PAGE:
🔼The name Hadid: Summary
- From the verb חדד (hadad), to be sharp, keen or swift.
🔼The name Hadid in the Bible
The name Hadid belongs to a village that was probably situated in the territory of Benjamin. We only hear from Hadid after the exile, when 725 (Ezra 2:33) or 721 (Nehemiah 7:37) men from Lod, Hadid and Ono return with Zerubbabel, Jeshua and Nehemiah. We think that Hadid was Benjaminite because when the villages of Israel were repeopled, the Benjaminites went to live in Hadid (Nehemiah 11:34).
🔼Etymology of the name Hadid
The name Hadid comes from the verb חדד (hadad), meaning to be sharp or keen:
The verb חדד (hadad) means to be sharp or keen or even swift. Adjective חד (had) means sharp (mostly of swords) and adjective חדוד (haddud) means sharpened or pointed.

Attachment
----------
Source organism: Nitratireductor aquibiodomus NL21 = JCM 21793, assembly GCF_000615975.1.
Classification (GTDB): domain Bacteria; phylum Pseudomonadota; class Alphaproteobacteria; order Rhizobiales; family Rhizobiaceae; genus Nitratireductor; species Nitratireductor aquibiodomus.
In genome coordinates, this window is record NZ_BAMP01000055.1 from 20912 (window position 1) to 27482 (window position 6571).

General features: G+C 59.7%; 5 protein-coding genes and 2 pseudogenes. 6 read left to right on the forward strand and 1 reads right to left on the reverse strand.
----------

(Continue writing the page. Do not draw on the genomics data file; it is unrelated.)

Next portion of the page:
The verb חדה (hada) is similar to the previous, but appears to lean more toward keenness, swiftness or even gladness and resonance. In some cases it plainly means to rejoice. Noun חדוה (hedwa) means joy or gladness.
The ideas of sharpness and joyfulness meet in the noun חידה (hida), which means riddle; a verbal exercise meant to sharpen the mind and give joy in the process. Posing riddles was an important element of life in societies that were wisdom-based, which explains the many Biblical scenes that revolve around riddles. The denominative verb חוד (hud) means to pose a riddle.
Note the emphasis on collectivity in these words, as well as the principle of preservation of momentum that underlies both the mechanical process of resonance and social phenomena such as humor, fashion and even language itself.
For a meaning of the name Hadid, both NOBSE Study Bible Name List and Jones' Dictionary of Old Testament Proper Names read Sharp. BDB Theological Dictionary doesn't translate our name but does list it under the root חדד (hadad).